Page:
If you own a Smartphone with hard numeric buttons or a Pocket PC Phone Edition with an always visible keyboard such as the Treo, then you probably don’t need the program I’ll be talking about today. But if you have a Pocket PC Phone Edition that is all screen with very few hard buttons – such as the HTC Universal, HTC Hermes, and other similarly styled large-screen devices, then you might have noticed that making a one-handed call is not always a simple proposition.
Case in point: To make a call from the Treo 700wx, I can hold it in my left hand, bump the red phone button with my left thumb to turn on the screen, start punching in numbers or a name with my thumb, and then bump the green phone button with my thumb – placing the call and all with just one thumb. If I need my contacts, I tap the button with the Windows icon, scroll down to Contacts on the Start Menu, tap, enter, scroll, select, and…done. Forget one-handed; I’m talking one-thumbed.
Making a call on my Universal is not quite as simple, partly because the device is a little bit wider, but also because the method for placing a call is a little bit different. On the Universal, I can nudge the green phone button on the side with my thumb to turn on the screen, and I am then presented with the onscreen dial-pad. I must tap out the number or the name on the on-screen dial pad in order to initiate a call, and there are no directional pad capabilities – other than pressing the center button which will dial the last number dialed. Pulling up my contacts is done by tapping the soft Contacts button on the bottom left of the screen, and at that point I can begin using the D-pad to navigate through the choices. I’m not going to say that it is clunky, I won’t even say that I don’t like this method; it’s just not as elegant or as easy as the one-thumbed dialing I am now accustomed to.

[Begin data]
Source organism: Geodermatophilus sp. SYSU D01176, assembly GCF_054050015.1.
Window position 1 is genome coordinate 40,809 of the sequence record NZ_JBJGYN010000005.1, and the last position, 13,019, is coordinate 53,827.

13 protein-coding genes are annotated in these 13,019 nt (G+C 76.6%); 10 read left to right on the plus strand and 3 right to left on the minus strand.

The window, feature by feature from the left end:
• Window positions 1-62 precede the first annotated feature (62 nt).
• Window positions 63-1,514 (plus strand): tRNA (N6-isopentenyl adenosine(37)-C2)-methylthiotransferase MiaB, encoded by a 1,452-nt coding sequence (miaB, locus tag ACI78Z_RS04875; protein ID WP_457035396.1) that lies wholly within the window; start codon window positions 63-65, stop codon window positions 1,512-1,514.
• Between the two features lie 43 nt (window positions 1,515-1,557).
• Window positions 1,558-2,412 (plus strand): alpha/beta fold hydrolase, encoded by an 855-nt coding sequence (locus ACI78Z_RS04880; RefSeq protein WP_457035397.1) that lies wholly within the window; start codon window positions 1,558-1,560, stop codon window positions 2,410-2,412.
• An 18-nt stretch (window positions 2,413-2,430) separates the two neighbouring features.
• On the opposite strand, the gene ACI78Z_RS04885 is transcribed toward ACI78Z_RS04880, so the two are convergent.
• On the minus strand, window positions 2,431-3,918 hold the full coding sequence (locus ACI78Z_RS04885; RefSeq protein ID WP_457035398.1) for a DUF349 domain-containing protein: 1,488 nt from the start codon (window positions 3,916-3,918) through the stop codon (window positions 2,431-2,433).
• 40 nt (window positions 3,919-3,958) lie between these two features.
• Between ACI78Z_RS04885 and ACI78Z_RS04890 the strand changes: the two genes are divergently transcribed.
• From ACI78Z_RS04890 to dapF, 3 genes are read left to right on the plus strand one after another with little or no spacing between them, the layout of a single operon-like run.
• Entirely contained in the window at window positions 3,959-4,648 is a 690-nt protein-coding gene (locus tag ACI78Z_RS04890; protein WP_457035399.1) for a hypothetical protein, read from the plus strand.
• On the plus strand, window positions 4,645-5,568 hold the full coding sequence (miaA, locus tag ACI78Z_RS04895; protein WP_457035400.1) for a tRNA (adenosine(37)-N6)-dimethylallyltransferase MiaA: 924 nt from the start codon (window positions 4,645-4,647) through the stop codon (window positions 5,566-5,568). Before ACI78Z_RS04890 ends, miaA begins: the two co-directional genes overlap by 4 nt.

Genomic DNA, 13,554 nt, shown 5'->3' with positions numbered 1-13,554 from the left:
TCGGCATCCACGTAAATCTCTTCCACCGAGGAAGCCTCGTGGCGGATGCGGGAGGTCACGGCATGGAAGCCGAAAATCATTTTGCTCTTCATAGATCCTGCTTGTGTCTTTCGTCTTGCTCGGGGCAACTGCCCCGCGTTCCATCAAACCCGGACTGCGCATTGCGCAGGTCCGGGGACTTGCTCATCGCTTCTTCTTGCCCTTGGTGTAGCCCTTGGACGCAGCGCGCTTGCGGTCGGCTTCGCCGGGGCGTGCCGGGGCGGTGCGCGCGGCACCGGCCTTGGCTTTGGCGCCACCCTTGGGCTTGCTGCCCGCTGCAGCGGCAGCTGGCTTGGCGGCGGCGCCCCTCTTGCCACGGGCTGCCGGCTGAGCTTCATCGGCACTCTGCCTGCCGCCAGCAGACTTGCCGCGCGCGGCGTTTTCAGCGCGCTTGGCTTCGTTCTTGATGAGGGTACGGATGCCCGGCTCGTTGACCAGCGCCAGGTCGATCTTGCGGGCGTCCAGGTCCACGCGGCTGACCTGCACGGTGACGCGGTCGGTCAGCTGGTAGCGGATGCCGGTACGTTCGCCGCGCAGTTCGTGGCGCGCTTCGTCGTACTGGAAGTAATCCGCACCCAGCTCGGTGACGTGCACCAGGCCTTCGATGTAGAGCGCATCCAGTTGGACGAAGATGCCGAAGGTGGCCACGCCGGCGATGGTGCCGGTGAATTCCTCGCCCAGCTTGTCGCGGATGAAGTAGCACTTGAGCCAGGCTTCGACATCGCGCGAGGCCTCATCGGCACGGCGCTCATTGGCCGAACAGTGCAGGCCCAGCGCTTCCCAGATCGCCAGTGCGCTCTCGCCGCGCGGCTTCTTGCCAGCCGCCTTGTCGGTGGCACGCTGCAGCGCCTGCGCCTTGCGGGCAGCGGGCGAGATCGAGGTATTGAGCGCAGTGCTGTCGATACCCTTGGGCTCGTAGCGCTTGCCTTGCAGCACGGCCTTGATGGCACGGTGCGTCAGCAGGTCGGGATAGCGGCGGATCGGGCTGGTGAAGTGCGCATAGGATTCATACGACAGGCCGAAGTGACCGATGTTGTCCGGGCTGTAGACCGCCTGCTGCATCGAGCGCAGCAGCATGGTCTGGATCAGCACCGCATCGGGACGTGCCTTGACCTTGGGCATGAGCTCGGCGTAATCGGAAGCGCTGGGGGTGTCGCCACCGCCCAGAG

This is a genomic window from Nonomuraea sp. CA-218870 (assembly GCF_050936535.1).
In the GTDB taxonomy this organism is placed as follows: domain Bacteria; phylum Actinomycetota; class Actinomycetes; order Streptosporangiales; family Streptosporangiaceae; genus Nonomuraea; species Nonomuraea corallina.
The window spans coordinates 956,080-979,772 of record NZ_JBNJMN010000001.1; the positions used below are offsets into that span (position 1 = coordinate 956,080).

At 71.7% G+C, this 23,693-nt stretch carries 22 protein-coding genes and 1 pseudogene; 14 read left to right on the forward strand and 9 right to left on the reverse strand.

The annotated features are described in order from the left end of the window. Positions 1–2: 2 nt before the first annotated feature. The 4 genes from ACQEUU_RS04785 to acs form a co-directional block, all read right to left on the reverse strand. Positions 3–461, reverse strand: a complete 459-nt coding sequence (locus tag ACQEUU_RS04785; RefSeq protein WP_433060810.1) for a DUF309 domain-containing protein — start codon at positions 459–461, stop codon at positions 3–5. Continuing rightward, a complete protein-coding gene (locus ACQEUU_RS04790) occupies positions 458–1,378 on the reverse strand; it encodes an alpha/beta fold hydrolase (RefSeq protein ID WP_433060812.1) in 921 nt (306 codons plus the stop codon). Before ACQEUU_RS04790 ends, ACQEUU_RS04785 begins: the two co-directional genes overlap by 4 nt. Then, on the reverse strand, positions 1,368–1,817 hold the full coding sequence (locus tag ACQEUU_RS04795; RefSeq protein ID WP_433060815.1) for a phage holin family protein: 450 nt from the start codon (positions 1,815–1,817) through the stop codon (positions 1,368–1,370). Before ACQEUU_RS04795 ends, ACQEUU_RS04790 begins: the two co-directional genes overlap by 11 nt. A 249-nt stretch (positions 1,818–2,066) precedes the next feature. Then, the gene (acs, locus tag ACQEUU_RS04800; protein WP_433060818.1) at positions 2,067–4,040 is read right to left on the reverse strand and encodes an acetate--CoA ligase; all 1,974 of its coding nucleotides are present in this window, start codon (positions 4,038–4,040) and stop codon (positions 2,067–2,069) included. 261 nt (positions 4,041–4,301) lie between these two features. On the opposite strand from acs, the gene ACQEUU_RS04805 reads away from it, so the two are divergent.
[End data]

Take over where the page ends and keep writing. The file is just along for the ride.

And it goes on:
the typical Pocket PC Phone Edition dial pad
One day, pretty much out of the blue, I got an email from Konstantin, the marketing Manager for “QuickContact is designed to enable one-handed control, using only your joystick.” When it is installed, QuickContact remaps the red and green phone buttons on the device to open and close itself.; he wanted me to take a look at their PPC Phone Edition software, . According to the site,
There are four basic views which can be opened by tapping the panel button once the program is open, and the last view shown will be the first recalled if the program is closed and then reopened. Let’s run through them quickly…
The first view is the “Search panel with Boxes”, and according to the VITO site:�������
- In this mode you manage your contacts by filling the boxes at the bottom of the screen with letters to find a necessary contact.
- Press Up and Down buttons on your joystick to quickly scroll the list of contacts page by page.
- Press Right to select the first letter of the upper contact displayed on the screen.